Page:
A long time ago, the daughter of Lord Byron, better known as the Countess Ada King of Lovelace encoded a set of rules to be followed that was to be processed by a device called the Analytical Engine. Thus, Countess Lovelace penned the first source code, which in turn became the first computer program. Today, the source flows around us, penetrates our daily lives, wraps itself around our democratic processes and binds our world together. Every computer system, every computer network, every smart phone and every automated election machine in the world are just glorified paper weights without the Source. It is easy to romanticize Source Code. It has been done often enough: will you take the bluepill or will you take the redpill and plunge into the rabbit hole? I assume you took the redpill because you're still here.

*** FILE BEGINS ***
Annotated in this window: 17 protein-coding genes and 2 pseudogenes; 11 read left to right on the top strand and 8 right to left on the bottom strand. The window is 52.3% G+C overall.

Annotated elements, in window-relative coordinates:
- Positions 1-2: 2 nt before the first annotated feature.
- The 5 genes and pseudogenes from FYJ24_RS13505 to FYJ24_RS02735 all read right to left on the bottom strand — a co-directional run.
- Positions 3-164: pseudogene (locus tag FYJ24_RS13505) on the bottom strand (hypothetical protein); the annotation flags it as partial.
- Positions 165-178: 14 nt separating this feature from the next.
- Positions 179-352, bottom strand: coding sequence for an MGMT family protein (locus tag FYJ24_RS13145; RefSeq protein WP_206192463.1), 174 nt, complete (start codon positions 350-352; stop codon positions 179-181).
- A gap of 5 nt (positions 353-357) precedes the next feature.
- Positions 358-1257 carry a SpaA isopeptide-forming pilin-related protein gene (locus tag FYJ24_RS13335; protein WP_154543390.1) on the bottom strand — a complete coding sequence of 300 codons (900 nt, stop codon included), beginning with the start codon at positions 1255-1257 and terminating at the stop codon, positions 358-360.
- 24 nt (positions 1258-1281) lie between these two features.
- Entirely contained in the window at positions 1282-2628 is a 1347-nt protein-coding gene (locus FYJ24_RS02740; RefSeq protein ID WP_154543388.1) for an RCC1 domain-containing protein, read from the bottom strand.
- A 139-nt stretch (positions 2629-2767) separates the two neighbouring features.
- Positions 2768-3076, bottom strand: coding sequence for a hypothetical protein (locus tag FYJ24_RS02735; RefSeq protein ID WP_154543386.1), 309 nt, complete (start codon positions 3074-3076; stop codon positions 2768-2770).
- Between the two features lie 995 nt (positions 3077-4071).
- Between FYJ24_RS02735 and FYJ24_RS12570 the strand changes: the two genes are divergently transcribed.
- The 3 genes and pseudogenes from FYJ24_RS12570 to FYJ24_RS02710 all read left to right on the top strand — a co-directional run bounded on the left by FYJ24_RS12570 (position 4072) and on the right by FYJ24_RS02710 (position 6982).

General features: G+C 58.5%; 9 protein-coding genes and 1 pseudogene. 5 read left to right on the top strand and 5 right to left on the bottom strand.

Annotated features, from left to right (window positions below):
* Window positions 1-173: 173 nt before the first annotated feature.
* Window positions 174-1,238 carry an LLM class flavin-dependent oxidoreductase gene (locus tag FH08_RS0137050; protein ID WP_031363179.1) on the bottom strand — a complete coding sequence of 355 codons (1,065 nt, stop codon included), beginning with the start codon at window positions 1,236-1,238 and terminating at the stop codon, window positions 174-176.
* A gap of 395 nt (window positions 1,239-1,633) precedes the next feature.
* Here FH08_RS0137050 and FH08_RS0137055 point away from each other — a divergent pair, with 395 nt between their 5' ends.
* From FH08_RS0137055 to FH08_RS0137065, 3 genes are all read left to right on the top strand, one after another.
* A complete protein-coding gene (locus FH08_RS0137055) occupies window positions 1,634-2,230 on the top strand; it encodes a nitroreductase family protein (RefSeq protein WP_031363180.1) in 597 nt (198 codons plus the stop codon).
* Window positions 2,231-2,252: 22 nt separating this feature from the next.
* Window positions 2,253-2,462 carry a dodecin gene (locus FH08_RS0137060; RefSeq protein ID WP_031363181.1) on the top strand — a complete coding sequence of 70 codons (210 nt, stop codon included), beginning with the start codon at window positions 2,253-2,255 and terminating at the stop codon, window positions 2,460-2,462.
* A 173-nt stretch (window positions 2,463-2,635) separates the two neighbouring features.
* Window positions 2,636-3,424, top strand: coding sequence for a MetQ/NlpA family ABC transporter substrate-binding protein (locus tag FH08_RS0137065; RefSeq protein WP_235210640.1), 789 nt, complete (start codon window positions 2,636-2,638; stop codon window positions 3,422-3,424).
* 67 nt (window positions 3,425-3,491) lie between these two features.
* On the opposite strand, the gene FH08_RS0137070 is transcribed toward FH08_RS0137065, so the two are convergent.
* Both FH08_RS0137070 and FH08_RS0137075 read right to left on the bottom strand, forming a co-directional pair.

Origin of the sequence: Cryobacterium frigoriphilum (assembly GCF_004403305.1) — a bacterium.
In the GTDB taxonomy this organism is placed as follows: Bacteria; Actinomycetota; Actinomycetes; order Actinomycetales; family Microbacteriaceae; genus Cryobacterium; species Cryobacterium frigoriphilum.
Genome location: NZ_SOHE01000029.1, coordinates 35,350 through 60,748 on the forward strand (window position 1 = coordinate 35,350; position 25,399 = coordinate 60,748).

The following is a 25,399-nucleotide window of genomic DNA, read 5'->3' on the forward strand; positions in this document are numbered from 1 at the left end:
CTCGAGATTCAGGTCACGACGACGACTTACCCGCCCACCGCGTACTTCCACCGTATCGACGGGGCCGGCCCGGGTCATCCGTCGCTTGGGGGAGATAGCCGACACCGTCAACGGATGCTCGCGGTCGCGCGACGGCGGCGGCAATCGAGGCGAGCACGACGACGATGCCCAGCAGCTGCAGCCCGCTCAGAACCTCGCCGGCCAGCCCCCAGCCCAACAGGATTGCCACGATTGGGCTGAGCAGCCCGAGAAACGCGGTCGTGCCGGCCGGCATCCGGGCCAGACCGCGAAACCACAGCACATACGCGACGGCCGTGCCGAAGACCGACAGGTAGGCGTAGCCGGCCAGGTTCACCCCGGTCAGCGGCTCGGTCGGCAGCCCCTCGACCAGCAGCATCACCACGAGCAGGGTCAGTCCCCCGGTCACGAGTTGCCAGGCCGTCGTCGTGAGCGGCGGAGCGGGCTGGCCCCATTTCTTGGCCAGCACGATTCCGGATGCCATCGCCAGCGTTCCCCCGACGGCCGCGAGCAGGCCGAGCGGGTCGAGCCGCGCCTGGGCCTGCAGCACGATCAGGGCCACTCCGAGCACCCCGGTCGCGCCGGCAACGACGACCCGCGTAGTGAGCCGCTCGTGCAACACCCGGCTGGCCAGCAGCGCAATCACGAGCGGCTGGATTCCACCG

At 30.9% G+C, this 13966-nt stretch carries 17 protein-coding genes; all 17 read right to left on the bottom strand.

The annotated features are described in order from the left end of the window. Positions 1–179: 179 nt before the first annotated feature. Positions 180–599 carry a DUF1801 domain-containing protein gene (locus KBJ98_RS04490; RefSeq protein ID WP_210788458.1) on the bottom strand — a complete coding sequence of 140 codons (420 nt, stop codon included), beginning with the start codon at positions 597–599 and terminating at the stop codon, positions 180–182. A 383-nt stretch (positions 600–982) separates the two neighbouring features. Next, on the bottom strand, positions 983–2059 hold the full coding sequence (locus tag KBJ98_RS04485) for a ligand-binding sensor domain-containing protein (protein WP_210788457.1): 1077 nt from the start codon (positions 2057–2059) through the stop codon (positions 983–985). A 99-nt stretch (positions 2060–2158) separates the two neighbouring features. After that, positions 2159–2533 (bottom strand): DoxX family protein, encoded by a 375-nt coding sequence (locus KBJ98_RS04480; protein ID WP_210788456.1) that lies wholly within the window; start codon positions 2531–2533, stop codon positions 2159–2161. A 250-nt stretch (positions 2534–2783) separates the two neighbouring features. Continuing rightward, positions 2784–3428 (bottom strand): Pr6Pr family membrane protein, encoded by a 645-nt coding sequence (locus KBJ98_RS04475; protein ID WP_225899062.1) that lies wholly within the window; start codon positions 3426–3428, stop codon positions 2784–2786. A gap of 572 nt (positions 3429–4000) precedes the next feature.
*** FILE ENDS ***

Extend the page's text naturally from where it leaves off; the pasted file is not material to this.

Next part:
Another way to look at Source Code is to see it as a recipe, as the computer program is to cake. The cook is the programmer and he assembles ingredients into a recipe. The cook using the recipe turns that code into a finished product like cake. For Masters of the High Temple of Computing, the Source is the way to interact with the machine. It is the human readable text that when transformed, it instructs a computer system to do something. Is it to eject a disk on your Mac's Finder? There's source code for that. Is it to press your start button on Windows? There is code for that. Following this how to vote in an automated election, you already know that you will take this ballot, and feed it intothe 2010 Automated Election Machine, which is a computer that run several programs meant to do simple things. The machine counts votes for us and generates a canvass report. For election automation, the source code is the human readable version of the computer program that scans your ballot, counts votes, tallies it and generates reports based on that data. So you got that an idea what Source Code is now?
In a manual process of counting, everyone can see how the...
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